PHOENIX — Republicans and Democrats in the Senate sparred Thursday over sweeping anti-abortion legislation that generally bans abortions after 20 weeks of pregnancy and institutes new disclosure requirements, including one that requires women to look at a state-run website with images of fetuses at two-week intervals.
During debate by the full chamber Thursday, Senate Democrats offered a number of unsuccessful amendments attempting to weaken the bill, including one requiring lengthy “informed consent” for men seeking treatment for erectile dysfunction.
The 20-week abortion ban, which does not apply in medical emergencies, would affect only a small percentage of abortions performed in Arizona. A little more than 11,000 abortions were reported in Arizona in 2010, the most recent year for which statistics are available from the state Department of Health Services.
Of those, 106, or 1 percent, occurred in pregnancies past the 20-week mark. However, no gestational age was reported for an additional 144 abortions, said Christopher Mrela, a health services vital records manager.
A handful of other states have adopted 20-week bans, starting with Nebraska in 2010.
The Senate gave preliminary approval to the measure Thursday. If approved by a formal vote, it must return to the House for final approval.
An earlier version of the legislation was introduced in the House but it stalled. Republicans later resurrected it in the Senate.
Arizona already has laws about “informed consent” requirements, a prohibition on a type of late-term abortions and regulations of abortion clinics.
The new proposal would require the state health department maintain an extensive website that provides information about alternatives to abortion, medical risks and descriptions and images of fetuses.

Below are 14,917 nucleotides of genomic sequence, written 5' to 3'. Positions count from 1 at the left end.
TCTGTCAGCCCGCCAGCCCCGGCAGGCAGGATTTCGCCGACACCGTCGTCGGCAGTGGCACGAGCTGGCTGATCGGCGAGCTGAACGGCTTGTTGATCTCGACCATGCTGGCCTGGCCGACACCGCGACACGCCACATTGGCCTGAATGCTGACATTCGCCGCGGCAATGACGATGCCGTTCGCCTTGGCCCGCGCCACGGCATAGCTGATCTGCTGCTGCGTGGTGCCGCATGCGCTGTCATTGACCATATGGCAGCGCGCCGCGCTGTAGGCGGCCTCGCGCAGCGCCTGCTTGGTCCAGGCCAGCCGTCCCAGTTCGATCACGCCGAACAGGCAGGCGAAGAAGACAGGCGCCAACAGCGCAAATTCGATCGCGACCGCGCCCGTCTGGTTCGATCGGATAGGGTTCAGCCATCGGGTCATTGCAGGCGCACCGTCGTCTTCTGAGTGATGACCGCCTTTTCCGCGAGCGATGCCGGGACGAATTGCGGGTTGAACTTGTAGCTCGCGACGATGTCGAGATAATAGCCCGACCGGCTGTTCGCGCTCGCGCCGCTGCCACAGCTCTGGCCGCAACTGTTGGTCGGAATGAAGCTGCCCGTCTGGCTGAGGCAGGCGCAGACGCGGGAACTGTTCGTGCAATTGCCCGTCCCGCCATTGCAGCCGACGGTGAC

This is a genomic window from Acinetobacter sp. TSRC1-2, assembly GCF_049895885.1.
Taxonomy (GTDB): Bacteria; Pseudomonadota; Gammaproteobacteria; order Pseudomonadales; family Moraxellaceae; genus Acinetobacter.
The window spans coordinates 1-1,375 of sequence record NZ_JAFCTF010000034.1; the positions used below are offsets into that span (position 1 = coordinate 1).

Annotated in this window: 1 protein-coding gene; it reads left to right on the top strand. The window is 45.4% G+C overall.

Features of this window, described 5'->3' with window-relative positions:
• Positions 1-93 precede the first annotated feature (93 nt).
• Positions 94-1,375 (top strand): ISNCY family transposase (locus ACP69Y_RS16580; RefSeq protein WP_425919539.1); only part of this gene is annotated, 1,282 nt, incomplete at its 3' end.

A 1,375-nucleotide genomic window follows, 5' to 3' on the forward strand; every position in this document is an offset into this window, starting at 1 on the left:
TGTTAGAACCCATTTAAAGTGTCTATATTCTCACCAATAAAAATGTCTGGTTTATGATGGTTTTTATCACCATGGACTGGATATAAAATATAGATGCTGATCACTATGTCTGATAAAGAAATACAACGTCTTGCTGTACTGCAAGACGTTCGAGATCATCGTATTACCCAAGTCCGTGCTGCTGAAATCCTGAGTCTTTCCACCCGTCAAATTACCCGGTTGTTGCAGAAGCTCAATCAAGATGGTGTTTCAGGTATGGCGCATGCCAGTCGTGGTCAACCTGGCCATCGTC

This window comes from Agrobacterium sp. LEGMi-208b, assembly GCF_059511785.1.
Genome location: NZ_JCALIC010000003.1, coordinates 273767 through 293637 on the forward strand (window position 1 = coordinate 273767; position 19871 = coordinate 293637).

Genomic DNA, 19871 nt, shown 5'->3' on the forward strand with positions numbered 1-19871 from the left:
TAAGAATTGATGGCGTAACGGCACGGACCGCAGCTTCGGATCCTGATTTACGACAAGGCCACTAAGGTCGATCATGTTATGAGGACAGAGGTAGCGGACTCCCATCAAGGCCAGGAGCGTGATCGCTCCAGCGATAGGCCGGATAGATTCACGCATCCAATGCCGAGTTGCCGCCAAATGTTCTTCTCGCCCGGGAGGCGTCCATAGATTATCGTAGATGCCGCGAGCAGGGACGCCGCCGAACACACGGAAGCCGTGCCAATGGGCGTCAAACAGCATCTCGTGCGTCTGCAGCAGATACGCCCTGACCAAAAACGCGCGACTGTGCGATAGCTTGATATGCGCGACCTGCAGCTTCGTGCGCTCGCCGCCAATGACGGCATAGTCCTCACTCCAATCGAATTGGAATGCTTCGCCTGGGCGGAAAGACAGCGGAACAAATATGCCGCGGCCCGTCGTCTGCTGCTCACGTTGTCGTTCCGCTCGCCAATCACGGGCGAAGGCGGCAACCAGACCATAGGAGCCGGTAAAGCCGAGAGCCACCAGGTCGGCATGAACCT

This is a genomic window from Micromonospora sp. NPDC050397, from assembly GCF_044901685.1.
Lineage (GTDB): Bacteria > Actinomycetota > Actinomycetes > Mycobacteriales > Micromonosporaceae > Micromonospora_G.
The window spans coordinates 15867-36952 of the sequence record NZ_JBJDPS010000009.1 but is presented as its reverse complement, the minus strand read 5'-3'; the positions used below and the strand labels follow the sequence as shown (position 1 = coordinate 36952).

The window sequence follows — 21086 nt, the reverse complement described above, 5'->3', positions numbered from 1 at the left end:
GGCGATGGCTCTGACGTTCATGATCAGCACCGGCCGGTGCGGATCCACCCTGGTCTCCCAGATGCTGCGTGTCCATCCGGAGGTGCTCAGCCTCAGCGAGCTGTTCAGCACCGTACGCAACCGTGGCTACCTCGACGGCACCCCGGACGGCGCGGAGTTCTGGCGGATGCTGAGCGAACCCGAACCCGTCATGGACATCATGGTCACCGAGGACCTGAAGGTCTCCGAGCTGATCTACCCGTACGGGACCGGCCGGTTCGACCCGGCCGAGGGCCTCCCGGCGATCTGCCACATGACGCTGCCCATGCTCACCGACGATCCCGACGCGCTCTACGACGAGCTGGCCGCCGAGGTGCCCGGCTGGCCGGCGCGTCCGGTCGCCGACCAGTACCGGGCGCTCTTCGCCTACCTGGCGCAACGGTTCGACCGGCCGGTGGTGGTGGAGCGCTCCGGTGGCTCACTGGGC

It also increases the current requirement that an ultrasound be performed before an abortion from one hour before to 24 hours before. It also requires abortion clinics to post signs providing notice that it’s illegal for anyone to coerce a woman to have an abortion.
Democratic legislators tried to amend the bill to add lengthy “informed consent” requirements about drugs designed to treat symptoms of erectile dysfunction.
“If this legislature decides that it’s going to wear white coats and stethoscopes and insert itself into women’s sexual health then they should make sure they’re also inserting themselves into men’s sexual health,” said Sen. Linda Lopez, D-Tucson.
Sen. Olivia Cajero Bedford of Tucson, who tried to add the language, said there are health risks involved with erectile dysfunction medication, such as risk of heart attack or stroke.
“I’m just making sure that we don’t lose any men because of this drug,” she said.
“I’m not hearing a lot of talk about whether or not men are complaining that they haven’t been informed about the risks of taking ED medication,” said Rep. Nancy Barto, a Phoenix Republican. “But we have been informed of many women who regretted their abortions based on the fact that they haven’t been informed.”
Democrats also tried to strip the 20-week ban from the bill, arguing that doctors cannot determine down to a precise week how far along the pregnancy has progressed and the “arbitrary deadline” would likely prevent doctors from diagnosing anomalies in the fetus.
Barto disputed that, saying the risks to women’s health after 20 weeks are much greater, and that after that point in development, a fetus can feel pain.
In addition to unsuccessful attempts to weaken the bill with amendments, Democrats roundly denounced the bill in debate, including Sen. Steve Gallardo of Phoenix, who called it “the most damning, dangerous bill that this Legislature has ever passed.”
Associated Press writer Paul Davenport contributed to this report.